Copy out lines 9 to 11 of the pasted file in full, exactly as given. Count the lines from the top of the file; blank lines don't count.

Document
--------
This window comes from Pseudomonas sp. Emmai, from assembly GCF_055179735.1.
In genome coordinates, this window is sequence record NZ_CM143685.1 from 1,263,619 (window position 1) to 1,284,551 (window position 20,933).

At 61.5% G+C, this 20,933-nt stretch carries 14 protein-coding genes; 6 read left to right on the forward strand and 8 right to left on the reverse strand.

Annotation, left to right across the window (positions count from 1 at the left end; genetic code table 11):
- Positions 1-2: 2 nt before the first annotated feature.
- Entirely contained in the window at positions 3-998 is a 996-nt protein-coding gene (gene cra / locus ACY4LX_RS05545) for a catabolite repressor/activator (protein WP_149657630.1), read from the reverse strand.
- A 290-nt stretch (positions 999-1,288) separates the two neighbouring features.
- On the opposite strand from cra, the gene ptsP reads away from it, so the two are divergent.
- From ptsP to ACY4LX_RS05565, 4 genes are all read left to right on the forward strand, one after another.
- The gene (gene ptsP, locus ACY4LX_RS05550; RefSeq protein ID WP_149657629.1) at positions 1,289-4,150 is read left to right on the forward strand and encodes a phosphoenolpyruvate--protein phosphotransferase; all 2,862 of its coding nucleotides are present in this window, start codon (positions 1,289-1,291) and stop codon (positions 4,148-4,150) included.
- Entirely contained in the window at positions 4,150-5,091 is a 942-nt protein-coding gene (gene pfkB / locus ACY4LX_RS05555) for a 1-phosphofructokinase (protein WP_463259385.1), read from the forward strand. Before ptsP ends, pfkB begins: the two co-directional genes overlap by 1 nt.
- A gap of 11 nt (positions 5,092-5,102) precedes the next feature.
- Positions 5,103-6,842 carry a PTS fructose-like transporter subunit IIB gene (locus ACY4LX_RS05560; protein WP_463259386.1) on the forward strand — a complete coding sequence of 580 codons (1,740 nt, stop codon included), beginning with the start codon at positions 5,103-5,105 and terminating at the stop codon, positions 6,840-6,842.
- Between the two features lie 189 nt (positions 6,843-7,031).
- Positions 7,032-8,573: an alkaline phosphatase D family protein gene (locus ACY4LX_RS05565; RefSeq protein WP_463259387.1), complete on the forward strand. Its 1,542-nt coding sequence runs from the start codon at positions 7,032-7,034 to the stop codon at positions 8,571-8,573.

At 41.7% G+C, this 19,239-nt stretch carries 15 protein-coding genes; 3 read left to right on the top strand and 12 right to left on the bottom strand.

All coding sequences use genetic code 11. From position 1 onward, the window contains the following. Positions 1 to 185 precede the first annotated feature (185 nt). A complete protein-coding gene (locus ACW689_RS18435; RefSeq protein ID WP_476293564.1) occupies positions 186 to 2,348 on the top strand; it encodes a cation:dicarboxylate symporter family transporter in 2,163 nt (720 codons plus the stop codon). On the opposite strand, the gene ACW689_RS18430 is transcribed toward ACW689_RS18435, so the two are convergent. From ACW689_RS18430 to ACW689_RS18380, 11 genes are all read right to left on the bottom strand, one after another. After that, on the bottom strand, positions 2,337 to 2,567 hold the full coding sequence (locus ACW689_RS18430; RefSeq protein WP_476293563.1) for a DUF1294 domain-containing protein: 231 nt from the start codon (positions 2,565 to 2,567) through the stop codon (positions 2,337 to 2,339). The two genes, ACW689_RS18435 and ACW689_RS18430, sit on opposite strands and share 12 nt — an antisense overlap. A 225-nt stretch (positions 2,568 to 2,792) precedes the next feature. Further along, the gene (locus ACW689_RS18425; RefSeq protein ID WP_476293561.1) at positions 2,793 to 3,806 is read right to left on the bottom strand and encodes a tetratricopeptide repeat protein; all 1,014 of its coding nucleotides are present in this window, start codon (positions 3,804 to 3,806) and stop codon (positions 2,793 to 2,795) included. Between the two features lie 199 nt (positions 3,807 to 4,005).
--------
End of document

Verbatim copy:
- From ptsP to ACY4LX_RS05565, 4 genes are all read left to right on the forward strand, one after another.
- The gene (gene ptsP, locus ACY4LX_RS05550; RefSeq protein ID WP_149657629.1) at positions 1,289-4,150 is read left to right on the forward strand and encodes a phosphoenolpyruvate--protein phosphotransferase; all 2,862 of its coding nucleotides are present in this window, start codon (positions 1,289-1,291) and stop codon (positions 4,148-4,150) included.
- Entirely contained in the window at positions 4,150-5,091 is a 942-nt protein-coding gene (gene pfkB / locus ACY4LX_RS05555) for a 1-phosphofructokinase (protein WP_463259385.1), read from the forward strand. Before ptsP ends, pfkB begins: the two co-directional genes overlap by 1 nt.